Attention Management

Attention management

There’s no one to tell you how to organize your day and prioritize important things. Try attention management instead of time management and use time-saving tools and shortcuts.


Rules, guidelines, principles, people, they all have influence on what you do and how you do it. How do you figure out who to listen to and what to prioritize? Here’s the list of things to consider in the order of their importance:

  1. moral values, professional ethics, and common sense
  2. company values, strategy, and goals
  3. your bosses and personal responsibilities/priorities
  4. relevant colleagues and clients
  5. everything/everyone else

Strategies for Self Management

Step 1 - Know yourself

  • Assess your current time management pattern by tracking how you spend your time.
  • Know your style. Find time and places that you can maximize your potential. Some people work better at nights, while others prefer mornings. How about you?

Step 2 - Learn time management skills

Here are some time management strategies you can try:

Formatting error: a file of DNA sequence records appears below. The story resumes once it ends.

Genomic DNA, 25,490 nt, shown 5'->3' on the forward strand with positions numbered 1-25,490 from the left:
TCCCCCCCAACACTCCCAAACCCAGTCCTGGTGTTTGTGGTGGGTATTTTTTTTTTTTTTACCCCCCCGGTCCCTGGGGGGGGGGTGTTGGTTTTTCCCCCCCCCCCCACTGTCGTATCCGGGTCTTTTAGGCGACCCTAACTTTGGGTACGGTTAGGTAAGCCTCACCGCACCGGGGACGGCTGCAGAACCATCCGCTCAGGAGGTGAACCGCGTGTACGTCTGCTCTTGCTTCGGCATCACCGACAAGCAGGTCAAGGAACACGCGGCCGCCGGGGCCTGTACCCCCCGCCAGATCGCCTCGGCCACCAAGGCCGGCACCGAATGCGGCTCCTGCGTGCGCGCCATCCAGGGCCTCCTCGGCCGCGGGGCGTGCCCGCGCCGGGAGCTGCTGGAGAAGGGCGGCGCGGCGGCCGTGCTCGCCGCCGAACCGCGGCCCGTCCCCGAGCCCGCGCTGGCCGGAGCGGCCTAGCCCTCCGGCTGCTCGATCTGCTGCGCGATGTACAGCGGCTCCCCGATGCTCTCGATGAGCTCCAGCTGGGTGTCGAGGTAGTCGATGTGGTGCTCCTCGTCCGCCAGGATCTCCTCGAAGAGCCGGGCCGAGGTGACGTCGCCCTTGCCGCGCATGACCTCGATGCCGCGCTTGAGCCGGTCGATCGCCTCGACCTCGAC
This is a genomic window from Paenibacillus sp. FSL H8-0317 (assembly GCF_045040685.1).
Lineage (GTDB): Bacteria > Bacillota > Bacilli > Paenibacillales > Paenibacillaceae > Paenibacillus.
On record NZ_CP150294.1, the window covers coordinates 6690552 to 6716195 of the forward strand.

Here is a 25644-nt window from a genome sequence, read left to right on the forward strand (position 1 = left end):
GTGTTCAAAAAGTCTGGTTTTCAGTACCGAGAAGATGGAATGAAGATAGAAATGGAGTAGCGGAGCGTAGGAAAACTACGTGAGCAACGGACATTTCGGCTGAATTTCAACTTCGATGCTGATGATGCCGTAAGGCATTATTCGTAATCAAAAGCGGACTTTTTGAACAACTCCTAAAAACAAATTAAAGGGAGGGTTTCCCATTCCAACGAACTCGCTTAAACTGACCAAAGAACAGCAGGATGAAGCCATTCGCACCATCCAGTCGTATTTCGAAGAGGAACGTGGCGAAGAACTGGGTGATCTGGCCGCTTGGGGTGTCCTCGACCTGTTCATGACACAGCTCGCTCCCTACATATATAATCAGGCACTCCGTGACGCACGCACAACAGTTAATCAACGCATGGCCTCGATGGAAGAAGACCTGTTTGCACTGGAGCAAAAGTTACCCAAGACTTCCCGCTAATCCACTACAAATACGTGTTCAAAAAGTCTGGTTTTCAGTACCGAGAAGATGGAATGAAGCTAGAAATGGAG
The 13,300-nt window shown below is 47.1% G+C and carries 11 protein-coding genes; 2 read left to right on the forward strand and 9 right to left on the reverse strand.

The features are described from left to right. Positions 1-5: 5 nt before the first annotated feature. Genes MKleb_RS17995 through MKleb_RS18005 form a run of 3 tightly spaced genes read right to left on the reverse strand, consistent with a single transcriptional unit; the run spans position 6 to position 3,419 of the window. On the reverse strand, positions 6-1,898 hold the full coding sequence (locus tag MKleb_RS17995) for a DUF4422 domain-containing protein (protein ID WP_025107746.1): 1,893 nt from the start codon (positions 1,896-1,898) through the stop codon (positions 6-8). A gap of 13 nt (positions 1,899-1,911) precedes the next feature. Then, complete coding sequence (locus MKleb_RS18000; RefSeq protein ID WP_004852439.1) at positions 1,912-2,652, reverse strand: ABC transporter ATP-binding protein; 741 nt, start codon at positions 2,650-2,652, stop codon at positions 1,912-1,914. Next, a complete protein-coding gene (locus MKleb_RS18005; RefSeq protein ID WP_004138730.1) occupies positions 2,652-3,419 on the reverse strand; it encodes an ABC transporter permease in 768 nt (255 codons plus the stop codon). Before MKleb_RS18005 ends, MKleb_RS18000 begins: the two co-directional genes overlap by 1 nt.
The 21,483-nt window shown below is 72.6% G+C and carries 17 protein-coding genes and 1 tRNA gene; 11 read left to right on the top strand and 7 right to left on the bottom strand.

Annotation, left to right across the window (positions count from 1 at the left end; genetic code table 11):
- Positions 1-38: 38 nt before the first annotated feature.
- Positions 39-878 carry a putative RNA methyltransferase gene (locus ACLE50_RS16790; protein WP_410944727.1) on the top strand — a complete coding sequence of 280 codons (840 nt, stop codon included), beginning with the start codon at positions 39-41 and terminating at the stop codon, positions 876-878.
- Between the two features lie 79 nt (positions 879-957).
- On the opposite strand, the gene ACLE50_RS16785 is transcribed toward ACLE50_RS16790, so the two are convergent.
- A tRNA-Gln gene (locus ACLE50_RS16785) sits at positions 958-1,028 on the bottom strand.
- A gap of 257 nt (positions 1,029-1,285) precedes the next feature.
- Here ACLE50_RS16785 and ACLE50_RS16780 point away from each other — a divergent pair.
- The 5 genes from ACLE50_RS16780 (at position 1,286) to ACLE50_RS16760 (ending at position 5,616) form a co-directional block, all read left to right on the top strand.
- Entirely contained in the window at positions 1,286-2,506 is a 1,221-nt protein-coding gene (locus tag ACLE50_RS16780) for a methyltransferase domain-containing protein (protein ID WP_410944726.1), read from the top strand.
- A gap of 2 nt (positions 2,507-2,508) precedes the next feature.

Eat That Frog Technique

This technique is named after a Mark Twain quote: “Eat a live frog the first thing in the morning and nothing worse will happen to you the rest of the day.” Start your day by doing the most onerous tasks first and getting them out of the way. How it works:

  1. Compile a list of things you need to do to achieve your goal.
  2. Organize this list in order of priority. The most important items are probably the most difficult. These are your “frogs.”
  3. Take action. If you have more than one frog on your plate, eat the nastiest one first.
  4. Repeat this cycle every day so that you’re always doing something that will push you toward your goal.

Eisenhower Matrix

How it works: Organize your tasks into four separate quadrants, sorting them by important vs. unimportant and urgent vs. not urgent, as shown in the graphic below. Urgent tasks are those we feel need to get done immediately. Important tasks are those that contribute to your long-term goals or values. Ideally, you should only work on tasks in the top two quadrants—the other tasks, you should delegate or delete.


Pomodoro Technique

This technique uses a timer to break down your work into intervals. Each interval is known as a Pomodoro, named after the tomato-shaped timer. How it works:

  1. Choose a task you need to get done.
  2. Set a timer (e.g., for 25 mins).
  3. Focus on the task at hand.
  4. When the timer rings, put a checkmark on a piece of paper.
  5. Take a short break for about three to five minutes. Make yourself a tea or coffee, talk to a friend or do some simple exercises.
  6. Repeat steps two to five: Once you have completed this process four times, you can begin to take longer breaks (20–30 mins). Go for a walk, grab a cup of coffee, do something non-work-related to give your brain a break.